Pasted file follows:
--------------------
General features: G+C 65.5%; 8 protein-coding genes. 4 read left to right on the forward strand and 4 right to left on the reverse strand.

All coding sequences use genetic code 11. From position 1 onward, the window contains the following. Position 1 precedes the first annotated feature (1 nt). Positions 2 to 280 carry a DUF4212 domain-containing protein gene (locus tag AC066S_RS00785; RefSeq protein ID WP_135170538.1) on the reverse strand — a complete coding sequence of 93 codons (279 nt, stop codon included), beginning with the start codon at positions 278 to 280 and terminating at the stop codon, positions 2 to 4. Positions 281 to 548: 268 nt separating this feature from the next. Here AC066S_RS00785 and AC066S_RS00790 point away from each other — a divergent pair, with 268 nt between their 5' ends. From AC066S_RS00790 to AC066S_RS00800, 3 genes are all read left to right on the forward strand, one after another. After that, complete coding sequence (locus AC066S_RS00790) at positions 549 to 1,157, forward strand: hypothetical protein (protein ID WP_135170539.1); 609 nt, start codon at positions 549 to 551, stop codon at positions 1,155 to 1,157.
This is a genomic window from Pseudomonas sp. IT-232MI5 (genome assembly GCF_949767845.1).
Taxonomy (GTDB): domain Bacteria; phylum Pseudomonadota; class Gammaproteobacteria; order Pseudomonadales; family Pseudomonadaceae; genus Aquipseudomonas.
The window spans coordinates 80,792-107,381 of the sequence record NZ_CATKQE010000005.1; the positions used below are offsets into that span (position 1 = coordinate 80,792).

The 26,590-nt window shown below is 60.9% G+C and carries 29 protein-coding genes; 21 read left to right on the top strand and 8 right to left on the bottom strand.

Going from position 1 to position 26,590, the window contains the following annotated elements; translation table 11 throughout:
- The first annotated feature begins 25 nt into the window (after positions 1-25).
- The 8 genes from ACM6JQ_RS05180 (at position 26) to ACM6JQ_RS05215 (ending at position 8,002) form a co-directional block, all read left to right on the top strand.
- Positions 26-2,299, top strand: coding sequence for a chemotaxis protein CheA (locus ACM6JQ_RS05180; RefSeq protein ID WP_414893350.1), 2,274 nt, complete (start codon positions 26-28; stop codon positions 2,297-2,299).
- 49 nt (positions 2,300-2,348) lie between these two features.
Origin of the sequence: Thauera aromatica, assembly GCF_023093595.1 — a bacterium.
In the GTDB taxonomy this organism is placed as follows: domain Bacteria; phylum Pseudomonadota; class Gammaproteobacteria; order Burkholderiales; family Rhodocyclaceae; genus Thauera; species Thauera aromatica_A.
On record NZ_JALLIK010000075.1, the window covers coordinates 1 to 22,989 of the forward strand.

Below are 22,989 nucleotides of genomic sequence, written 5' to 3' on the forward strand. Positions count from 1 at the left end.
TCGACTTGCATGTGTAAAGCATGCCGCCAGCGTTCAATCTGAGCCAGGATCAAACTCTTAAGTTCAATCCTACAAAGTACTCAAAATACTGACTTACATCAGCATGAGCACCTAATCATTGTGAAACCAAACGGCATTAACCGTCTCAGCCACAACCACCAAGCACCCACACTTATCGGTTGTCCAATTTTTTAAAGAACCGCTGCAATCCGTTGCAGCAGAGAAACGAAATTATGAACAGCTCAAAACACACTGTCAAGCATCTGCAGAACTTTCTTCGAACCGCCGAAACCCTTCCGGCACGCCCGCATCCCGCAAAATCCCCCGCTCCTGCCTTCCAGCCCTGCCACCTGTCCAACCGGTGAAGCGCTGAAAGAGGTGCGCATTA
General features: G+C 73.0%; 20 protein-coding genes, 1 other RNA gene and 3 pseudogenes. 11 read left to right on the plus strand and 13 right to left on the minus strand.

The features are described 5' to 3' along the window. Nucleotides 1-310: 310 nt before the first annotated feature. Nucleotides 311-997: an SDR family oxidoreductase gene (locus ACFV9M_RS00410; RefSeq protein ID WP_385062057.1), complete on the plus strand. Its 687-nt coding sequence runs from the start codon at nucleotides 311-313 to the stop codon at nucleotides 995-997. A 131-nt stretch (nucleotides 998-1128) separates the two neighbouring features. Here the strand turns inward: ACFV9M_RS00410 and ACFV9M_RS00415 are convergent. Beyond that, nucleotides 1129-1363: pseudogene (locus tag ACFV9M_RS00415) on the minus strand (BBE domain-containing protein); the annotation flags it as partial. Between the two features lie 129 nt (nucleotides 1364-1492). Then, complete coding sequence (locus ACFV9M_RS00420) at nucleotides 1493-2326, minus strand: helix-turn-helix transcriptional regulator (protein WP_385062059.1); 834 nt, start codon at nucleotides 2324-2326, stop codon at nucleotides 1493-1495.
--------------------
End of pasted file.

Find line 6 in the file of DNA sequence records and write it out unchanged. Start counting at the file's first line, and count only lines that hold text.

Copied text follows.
The 26,590-nt window shown below is 60.9% G+C and carries 29 protein-coding genes; 21 read left to right on the top strand and 8 right to left on the bottom strand.